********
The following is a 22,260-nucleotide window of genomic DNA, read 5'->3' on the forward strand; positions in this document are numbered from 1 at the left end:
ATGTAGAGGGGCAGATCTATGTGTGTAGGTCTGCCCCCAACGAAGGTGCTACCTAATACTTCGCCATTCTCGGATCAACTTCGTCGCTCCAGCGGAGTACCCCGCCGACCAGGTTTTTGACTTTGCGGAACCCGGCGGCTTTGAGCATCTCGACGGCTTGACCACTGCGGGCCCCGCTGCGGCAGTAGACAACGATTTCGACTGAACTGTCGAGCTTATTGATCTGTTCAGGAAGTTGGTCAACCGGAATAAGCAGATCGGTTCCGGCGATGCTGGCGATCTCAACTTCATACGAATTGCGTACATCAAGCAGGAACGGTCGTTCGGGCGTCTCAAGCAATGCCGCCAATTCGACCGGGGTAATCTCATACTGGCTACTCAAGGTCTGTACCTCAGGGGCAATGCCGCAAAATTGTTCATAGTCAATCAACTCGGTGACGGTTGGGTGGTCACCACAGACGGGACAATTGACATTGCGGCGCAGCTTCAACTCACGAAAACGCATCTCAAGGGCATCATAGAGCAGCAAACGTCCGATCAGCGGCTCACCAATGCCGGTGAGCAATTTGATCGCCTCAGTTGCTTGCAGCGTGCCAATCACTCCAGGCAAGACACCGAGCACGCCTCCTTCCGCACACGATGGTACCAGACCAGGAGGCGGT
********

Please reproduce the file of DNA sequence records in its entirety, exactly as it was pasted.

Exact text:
The following is a 22,260-nucleotide window of genomic DNA, read 5'->3' on the forward strand; positions in this document are numbered from 1 at the left end:
ATGTAGAGGGGCAGATCTATGTGTGTAGGTCTGCCCCCAACGAAGGTGCTACCTAATACTTCGCCATTCTCGGATCAACTTCGTCGCTCCAGCGGAGTACCCCGCCGACCAGGTTTTTGACTTTGCGGAACCCGGCGGCTTTGAGCATCTCGACGGCTTGACCACTGCGGGCCCCGCTGCGGCAGTAGACAACGATTTCGACTGAACTGTCGAGCTTATTGATCTGTTCAGGAAGTTGGTCAACCGGAATAAGCAGATCGGTTCCGGCGATGCTGGCGATCTCAACTTCATACGAATTGCGTACATCAAGCAGGAACGGTCGTTCGGGCGTCTCAAGCAATGCCGCCAATTCGACCGGGGTAATCTCATACTGGCTACTCAAGGTCTGTACCTCAGGGGCAATGCCGCAAAATTGTTCATAGTCAATCAACTCGGTGACGGTTGGGTGGTCACCACAGACGGGACAATTGACATTGCGGCGCAGCTTCAACTCACGAAAACGCATCTCAAGGGCATCATAGAGCAGCAAACGTCCGATCAGCGGCTCACCAATGCCGGTGAGCAATTTGATCGCCTCAGTTGCTTGCAGCGTGCCAATCACTCCAGGCAAGACACCGAGCACGCCTCCTTCCGCACACGATGGTACCAGACCAGGAGGCGGT